The Department for Business, Energy and Industrial Strategy has misjudged how long it would take to rollout the next generation of energy smart meters in UK homes and as a result may miss its completion deadline of 2020.
This is according to a new report from the National Audit Office which has found that the rollout of smart meters is significantly delayed and that the original projected cost of the £11 billion project has since increased by an extra £500 million.
The first SMETS2 meters were expected to be rolled out in June 2014, but in reality they were only available for installation in July 2017: “It took another 10 months for the first 10,000 SMETS2 meters to be installed,” the report noted.
The NAO report claims that a ‘significant cause of delay’ was that Smart DDC, the company tasked with installing and managing the smart meter infrastructure, took longer than planned to fix defects in its system. This needed to be done in order bring it up to a standard acceptable by the Department for Business, Energy & Industrial Strategy.
A second issue has risen out of the delay in designing specifications for the next generation of smart meters. Smart Equipment Technical Specifications or SMETS is the industry standard that governs how smart meters operate and communicate with energy suppliers.
SMETS1 smart meters are the old standard. They have an embedded Simcard that communicates with the supplier via a cellular network. Mobile phones no longer just communicate over cellular networks anymore and neither do smart meters or their suppliers.
As a result of this limited capability the report states that: “70% of SMETS1 meters “go dumb” when people switch supplier because the new supplier is unable to communicate with the meter.”
SMETS2 meters can support data-broadcast features and are able to interoperate with suppliers and authorised enterprises.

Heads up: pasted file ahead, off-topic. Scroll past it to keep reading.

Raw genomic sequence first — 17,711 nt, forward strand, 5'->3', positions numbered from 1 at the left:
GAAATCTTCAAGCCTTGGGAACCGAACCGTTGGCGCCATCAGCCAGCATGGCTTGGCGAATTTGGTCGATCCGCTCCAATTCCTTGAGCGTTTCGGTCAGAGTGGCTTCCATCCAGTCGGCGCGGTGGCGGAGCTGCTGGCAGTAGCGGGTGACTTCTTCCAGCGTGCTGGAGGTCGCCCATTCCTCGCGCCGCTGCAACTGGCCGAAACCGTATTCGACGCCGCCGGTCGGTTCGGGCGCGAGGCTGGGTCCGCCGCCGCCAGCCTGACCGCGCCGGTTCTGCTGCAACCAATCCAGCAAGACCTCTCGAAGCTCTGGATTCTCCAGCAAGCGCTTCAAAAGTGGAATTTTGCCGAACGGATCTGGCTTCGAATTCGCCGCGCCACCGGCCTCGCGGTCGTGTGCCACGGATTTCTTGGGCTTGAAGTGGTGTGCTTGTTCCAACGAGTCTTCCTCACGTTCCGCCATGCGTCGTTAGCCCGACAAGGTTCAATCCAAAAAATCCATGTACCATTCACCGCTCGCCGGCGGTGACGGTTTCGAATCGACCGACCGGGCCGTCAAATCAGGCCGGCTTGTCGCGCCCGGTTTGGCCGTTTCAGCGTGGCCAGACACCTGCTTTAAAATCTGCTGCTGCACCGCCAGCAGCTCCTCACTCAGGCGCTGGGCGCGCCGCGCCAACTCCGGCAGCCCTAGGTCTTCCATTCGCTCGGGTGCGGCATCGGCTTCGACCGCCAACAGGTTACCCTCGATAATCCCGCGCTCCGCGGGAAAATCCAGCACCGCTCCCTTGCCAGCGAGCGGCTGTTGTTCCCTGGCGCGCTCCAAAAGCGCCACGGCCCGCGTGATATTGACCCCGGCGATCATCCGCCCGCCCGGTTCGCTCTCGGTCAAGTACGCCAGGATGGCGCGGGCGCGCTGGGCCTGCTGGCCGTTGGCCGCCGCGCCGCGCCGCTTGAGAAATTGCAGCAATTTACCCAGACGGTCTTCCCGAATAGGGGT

UK Smart Meters
The Department had originally only planned to install 5.4 million SMETS1 meters into homes, but due to the delays in development of the SMETS2 meter they urged suppliers to install SMETS1 while they worked out the issues with the next generation of meters.
It appears this decision has resulted in 12.5 million SMETS1 meters being installed around the country, a signification increases on the planned 5.1 million.
All of which lose their smart functions when the customer switches to a supplier not operating on cellular networks. The report notes that: “As of the end of June 2018, 943,000 smart meters were reported as operating in dumb mode.”
The Department and Smart DDC have plans to resolve these issues by connecting them to the new network over time, however: “Enrolment and adoption is complex because it requires Smart DCC to find a way of translating SMETS2 messages and processes into SMETS1 messages and processes. Integrating SMETS1 meters with the DCC also requires additional specific security requirements to be implemented in the DCC’s security model,” the NAO discovered.
Rachel Reeves MP and Chair of the Business, Energy and Industrial Strategy Select Committee commented in a released statement that: “The NAO’s report highlights the massive delays and problems associated with the roll-out of smart meters. Costs are rising, and the 2020 target will not be met.”
“Consumers have faced considerable frustration, experiencing glitches with their meters, or finding their smart meters go ‘dumb’ when switching supplier.
“We will be keen to examine in our evidence hearing in the New Year whether it is feasible, desirable and cost-effective to continue to plough ahead with the Government’s 2020 target.”